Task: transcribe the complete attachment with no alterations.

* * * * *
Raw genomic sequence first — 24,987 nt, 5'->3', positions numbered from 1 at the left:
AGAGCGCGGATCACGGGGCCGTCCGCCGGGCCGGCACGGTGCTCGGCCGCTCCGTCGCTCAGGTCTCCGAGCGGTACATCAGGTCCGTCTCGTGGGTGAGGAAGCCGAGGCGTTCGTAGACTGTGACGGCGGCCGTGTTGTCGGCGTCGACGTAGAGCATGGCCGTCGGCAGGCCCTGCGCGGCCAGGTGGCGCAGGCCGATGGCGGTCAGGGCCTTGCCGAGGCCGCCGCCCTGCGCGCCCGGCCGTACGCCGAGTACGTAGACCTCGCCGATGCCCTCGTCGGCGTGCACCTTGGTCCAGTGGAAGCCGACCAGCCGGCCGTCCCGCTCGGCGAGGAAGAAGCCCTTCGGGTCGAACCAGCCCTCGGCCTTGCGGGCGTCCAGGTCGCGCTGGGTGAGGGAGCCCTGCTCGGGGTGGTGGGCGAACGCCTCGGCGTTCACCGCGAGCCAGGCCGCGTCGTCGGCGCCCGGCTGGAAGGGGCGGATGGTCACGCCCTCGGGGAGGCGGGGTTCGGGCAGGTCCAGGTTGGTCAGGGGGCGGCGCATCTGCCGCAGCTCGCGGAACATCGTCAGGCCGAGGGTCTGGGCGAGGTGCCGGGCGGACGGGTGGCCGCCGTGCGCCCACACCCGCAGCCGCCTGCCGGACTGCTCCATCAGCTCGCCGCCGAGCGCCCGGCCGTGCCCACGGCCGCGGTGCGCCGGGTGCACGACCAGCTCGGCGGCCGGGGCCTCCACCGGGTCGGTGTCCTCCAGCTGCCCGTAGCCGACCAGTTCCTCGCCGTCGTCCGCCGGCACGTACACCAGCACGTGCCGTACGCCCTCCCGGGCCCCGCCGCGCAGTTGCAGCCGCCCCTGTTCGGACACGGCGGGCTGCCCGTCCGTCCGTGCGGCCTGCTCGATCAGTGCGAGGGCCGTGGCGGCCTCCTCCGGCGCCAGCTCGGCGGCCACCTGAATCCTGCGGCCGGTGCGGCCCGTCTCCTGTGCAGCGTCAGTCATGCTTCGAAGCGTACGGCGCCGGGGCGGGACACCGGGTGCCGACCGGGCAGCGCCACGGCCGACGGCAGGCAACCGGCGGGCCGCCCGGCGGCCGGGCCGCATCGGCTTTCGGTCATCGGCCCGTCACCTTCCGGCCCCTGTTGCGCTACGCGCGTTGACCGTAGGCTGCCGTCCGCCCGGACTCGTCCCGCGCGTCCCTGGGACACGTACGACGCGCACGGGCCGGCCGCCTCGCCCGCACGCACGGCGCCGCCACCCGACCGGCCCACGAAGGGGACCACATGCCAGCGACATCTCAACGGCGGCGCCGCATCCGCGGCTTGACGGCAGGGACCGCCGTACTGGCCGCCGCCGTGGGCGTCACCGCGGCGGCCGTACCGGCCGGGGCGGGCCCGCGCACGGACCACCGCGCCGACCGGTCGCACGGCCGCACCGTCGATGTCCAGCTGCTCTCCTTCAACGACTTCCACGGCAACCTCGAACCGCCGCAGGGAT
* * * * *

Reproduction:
Raw genomic sequence first — 24,987 nt, 5'->3', positions numbered from 1 at the left:
AGAGCGCGGATCACGGGGCCGTCCGCCGGGCCGGCACGGTGCTCGGCCGCTCCGTCGCTCAGGTCTCCGAGCGGTACATCAGGTCCGTCTCGTGGGTGAGGAAGCCGAGGCGTTCGTAGACTGTGACGGCGGCCGTGTTGTCGGCGTCGACGTAGAGCATGGCCGTCGGCAGGCCCTGCGCGGCCAGGTGGCGCAGGCCGATGGCGGTCAGGGCCTTGCCGAGGCCGCCGCCCTGCGCGCCCGGCCGTACGCCGAGTACGTAGACCTCGCCGATGCCCTCGTCGGCGTGCACCTTGGTCCAGTGGAAGCCGACCAGCCGGCCGTCCCGCTCGGCGAGGAAGAAGCCCTTCGGGTCGAACCAGCCCTCGGCCTTGCGGGCGTCCAGGTCGCGCTGGGTGAGGGAGCCCTGCTCGGGGTGGTGGGCGAACGCCTCGGCGTTCACCGCGAGCCAGGCCGCGTCGTCGGCGCCCGGCTGGAAGGGGCGGATGGTCACGCCCTCGGGGAGGCGGGGTTCGGGCAGGTCCAGGTTGGTCAGGGGGCGGCGCATCTGCCGCAGCTCGCGGAACATCGTCAGGCCGAGGGTCTGGGCGAGGTGCCGGGCGGACGGGTGGCCGCCGTGCGCCCACACCCGCAGCCGCCTGCCGGACTGCTCCATCAGCTCGCCGCCGAGCGCCCGGCCGTGCCCACGGCCGCGGTGCGCCGGGTGCACGACCAGCTCGGCGGCCGGGGCCTCCACCGGGTCGGTGTCCTCCAGCTGCCCGTAGCCGACCAGTTCCTCGCCGTCGTCCGCCGGCACGTACACCAGCACGTGCCGTACGCCCTCCCGGGCCCCGCCGCGCAGTTGCAGCCGCCCCTGTTCGGACACGGCGGGCTGCCCGTCCGTCCGTGCGGCCTGCTCGATCAGTGCGAGGGCCGTGGCGGCCTCCTCCGGCGCCAGCTCGGCGGCCACCTGAATCCTGCGGCCGGTGCGGCCCGTCTCCTGTGCAGCGTCAGTCATGCTTCGAAGCGTACGGCGCCGGGGCGGGACACCGGGTGCCGACCGGGCAGCGCCACGGCCGACGGCAGGCAACCGGCGGGCCGCCCGGCGGCCGGGCCGCATCGGCTTTCGGTCATCGGCCCGTCACCTTCCGGCCCCTGTTGCGCTACGCGCGTTGACCGTAGGCTGCCGTCCGCCCGGACTCGTCCCGCGCGTCCCTGGGACACGTACGACGCGCACGGGCCGGCCGCCTCGCCCGCACGCACGGCGCCGCCACCCGACCGGCCCACGAAGGGGACCACATGCCAGCGACATCTCAACGGCGGCGCCGCATCCGCGGCTTGACGGCAGGGACCGCCGTACTGGCCGCCGCCGTGGGCGTCACCGCGGCGGCCGTACCGGCCGGGGCGGGCCCGCGCACGGACCACCGCGCCGACCGGTCGCACGGCCGCACCGTCGATGTCCAGCTGCTCTCCTTCAACGACTTCCACGGCAACCTCGAACCGCCGCAGGGAT